Clustering of risk factors for cardiovascular disease among women in Southern Brazil: a population-based study

Agregação de fatores de risco para doenças cardiovasculares em mulheres no Sul do Brasil: um estudo de base populacional

Sandra Costa Fuchs Leila Beltrami Moreira Susi Alves Camey Marina Beltrami Moreira Flávio Danni Fuchs About the authors

The association between clustering of risk factors and self-reported cardiovascular disease among women was investigated in a cross-sectional study using a multistage population-based sample. Participants were interviewed at home about diabetes mellitus, physical activity, and diet pattern. Hypertension was defined as blood pressure > 140/90mmHg or use of anti-hypertensive medication. Cardiovascular disease included self-reported myocardial infarction, heart failure, coronary artery bypass surgery, and stroke. A sample of 1,007 women from Porto Alegre, Southern Brazil, mostly white (73%), 44.8 ± 0.8 years old, and with 9.3 ± 0.3 years of schooling was investigated. Hypertension, diabetes mellitus, obesity, low fruit and vegetable intake, and lack of vigorous or moderate physical activity were clustered into a combination of risk factors, which were independently associated with self-reported cardiovascular disease. The main cluster included hypertension and diabetes, accounting for an independent risk ratio of 8.5 (95%CI: 3.0-24.5). Clustering of cardiovascular risk factors is strongly associated with self-reported cardiovascular disease among women.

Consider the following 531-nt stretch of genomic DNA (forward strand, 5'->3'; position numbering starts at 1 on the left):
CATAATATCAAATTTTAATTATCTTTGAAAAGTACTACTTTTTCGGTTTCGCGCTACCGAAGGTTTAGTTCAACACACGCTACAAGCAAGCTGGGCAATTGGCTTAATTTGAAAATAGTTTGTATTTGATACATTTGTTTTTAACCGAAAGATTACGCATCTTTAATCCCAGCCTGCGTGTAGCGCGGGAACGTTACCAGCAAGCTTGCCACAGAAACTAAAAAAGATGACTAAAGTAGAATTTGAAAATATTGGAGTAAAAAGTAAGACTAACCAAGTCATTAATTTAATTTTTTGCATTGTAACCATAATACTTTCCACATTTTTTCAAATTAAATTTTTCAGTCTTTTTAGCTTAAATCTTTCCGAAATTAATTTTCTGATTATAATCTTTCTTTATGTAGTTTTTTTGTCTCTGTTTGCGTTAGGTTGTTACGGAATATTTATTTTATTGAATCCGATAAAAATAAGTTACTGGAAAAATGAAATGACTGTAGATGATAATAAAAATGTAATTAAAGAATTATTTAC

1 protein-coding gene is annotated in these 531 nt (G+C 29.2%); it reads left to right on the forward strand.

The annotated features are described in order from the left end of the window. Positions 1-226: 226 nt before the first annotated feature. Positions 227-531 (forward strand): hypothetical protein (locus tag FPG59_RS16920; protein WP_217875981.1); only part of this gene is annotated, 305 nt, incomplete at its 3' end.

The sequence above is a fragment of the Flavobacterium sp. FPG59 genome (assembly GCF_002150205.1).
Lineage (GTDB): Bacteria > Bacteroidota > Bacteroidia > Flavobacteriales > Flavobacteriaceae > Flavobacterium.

Nutritional Epidemiology; Cardiovascular Diseases; Women's Health

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